Actually, I just use my laptop for work now, my home PC is much better. I am just thinking if I was a student, I would rather safe a couple hundred bucks and use it to buy beer :wink:


That's a good point.. who's actually a student in here ?
I'm a law student, and perfectly able to say what kind of hardware you'd need for a particular job. Being a student, i know the key elements of a laptop "for students": portability, battery time, size, and ease of use. You don't need a "luggable" cray supercomputer.

If you really wouldn't bother about money, i'd recommand buying a macbook. But as students aren't famous for having loads of money (unless heavily sponsored by wealthy parents), even ~700€ is quite a sum.

Sure they could use bleuthooth, as wel as a RAID array (data safety!!), 19" screen (space!!), 20 batterys (10 hours unplugged!! on such a machine), two apple 30" cinema displays (more space!!) and a second laptop just in case the first one get's stolen, but pardon me for saying this, they could as well do without, and save money for other, more important things.
September 9, 2006 5:29:54 PM

I just purchased my first notebook last weekend (from newegg.)
Plenty of research was done and found it is damn near impossible to get a sub $700 laptop without too much sacrifice IMO.

If I absolutely had to keep it at 700, I think the Celeron M (400 series) were the best bang for the buck. You could usually find a Celeron M equiped system with 1GB / 60+GB HD / 15.4 WXGA & DVD-RW's around that price range (at least on newegg.)

I ended up going with the Lenovo 3000 N100 (Core Duo T2300E 1.66 / 512Mb / 15.4WXGA / 80GB HD / Intel GMA950) which is a Centrino Duo platform notebook. Battery life (with 6 cell) hovers around 4 hours. Out the door, I shelled out $974 but have a $100 mail in on the way. In the near future, I can easily shell out $50 for another 512MB of DDR2 667. I'm glad I made the purchase. Runs win apps almost as well as my FX-55 equiped desktop and haven't even gotten into any heavy use of the 2nd core.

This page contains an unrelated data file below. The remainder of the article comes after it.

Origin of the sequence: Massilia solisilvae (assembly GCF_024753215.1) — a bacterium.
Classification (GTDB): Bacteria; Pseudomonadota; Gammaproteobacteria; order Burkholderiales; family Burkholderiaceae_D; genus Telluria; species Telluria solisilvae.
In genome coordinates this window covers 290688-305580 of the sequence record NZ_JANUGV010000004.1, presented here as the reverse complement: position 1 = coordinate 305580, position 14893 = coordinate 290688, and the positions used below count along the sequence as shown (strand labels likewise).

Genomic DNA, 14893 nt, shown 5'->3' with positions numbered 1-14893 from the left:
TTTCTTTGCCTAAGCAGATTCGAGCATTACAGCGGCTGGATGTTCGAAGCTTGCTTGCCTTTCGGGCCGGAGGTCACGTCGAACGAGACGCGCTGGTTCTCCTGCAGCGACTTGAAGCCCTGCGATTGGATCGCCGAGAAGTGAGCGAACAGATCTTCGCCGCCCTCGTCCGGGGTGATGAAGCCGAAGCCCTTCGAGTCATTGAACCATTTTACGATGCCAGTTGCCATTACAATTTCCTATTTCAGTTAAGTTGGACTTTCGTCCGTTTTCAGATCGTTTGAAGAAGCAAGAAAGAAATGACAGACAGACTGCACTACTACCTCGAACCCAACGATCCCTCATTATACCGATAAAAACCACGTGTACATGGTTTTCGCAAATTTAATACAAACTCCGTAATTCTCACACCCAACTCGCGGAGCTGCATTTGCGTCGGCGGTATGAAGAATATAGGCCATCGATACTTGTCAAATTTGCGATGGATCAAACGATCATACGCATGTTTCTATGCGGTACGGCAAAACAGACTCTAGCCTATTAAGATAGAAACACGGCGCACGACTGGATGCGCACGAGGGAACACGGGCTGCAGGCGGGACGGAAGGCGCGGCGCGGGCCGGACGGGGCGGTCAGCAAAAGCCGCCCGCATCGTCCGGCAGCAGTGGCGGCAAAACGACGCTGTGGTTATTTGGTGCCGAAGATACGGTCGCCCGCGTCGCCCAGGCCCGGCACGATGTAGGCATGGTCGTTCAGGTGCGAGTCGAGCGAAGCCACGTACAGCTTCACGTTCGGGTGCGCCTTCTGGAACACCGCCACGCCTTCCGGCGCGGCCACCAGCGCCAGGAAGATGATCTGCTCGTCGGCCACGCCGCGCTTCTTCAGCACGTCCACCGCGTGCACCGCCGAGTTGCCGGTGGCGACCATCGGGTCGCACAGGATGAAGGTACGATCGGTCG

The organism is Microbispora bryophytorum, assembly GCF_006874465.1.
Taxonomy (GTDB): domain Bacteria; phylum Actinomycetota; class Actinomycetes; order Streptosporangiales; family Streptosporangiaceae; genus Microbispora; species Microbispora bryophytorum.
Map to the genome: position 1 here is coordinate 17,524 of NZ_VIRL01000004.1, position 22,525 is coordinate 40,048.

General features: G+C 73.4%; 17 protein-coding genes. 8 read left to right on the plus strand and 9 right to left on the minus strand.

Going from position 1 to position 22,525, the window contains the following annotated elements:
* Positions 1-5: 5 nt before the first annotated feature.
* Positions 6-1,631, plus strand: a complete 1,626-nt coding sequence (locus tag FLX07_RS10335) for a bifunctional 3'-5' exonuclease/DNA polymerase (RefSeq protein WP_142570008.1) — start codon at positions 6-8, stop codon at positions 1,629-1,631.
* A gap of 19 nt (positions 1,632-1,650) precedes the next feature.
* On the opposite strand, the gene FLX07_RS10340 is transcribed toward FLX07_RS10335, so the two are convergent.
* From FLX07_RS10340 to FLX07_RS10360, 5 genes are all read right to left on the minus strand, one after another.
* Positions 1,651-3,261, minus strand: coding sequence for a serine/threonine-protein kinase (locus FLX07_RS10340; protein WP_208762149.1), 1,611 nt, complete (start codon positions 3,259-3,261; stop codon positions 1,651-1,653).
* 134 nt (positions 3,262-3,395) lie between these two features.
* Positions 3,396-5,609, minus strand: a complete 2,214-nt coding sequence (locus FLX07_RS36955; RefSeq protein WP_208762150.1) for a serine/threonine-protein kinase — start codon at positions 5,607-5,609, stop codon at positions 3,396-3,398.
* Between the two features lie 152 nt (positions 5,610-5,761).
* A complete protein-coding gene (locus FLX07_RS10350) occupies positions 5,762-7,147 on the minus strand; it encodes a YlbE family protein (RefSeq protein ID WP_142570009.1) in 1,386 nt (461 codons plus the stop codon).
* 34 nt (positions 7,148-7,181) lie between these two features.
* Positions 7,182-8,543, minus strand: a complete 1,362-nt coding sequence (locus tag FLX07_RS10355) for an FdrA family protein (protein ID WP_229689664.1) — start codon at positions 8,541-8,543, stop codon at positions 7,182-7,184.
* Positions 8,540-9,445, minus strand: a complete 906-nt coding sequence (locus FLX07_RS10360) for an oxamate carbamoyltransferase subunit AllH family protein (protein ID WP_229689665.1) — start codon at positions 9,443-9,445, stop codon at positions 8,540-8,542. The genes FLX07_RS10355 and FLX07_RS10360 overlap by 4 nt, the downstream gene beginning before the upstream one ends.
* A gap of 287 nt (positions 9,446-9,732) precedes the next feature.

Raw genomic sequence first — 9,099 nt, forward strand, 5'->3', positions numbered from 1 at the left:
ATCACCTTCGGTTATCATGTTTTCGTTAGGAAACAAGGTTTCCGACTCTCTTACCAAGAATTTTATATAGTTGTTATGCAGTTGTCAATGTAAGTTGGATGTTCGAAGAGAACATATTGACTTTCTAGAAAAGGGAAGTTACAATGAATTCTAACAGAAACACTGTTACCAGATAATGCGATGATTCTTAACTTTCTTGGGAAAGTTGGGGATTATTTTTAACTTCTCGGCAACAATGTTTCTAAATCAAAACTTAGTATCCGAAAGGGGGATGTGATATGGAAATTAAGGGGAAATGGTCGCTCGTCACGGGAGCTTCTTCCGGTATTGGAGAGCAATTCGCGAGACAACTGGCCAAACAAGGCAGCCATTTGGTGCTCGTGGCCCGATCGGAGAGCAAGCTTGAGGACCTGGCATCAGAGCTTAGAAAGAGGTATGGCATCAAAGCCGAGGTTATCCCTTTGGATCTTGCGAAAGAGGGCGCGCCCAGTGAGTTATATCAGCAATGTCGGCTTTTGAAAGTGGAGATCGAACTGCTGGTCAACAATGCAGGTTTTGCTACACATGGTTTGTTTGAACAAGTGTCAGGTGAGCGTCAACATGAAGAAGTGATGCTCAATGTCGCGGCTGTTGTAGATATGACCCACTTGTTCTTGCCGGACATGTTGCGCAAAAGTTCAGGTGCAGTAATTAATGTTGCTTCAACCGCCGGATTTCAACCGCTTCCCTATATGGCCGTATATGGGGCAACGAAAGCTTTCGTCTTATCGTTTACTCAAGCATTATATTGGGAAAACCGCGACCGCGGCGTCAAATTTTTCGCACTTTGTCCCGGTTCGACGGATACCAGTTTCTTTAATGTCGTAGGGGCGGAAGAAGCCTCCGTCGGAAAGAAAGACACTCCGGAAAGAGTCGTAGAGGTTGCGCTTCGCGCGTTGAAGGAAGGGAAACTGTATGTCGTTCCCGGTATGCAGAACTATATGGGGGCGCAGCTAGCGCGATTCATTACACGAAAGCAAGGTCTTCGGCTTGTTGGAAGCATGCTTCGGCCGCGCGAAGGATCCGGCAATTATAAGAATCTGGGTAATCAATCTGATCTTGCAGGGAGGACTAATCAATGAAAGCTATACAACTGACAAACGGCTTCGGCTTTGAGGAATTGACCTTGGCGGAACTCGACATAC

Bottom line is, the extra $150-200 is well spent IMO if its at all possible for you to do so.
September 12, 2006 4:10:13 PM

I disagree, the mobile celerons are a piece of crap and celerons in general have been pieces of crap for a long time. Slow with no speed steep.

As for the $500 toshiba, they only have like 2 at that price. Its all a ploy to get you into the store.

Secondly, the article's author seriously doesn't see HP and Compaq computers in stores. Where do the live? In LA, I regularly see sub-$500 (with no rebate needed) every where. These little Compaqs which only need a little more ram for them not to suck. So they are not core duo, but processors are entirely too fast anyways.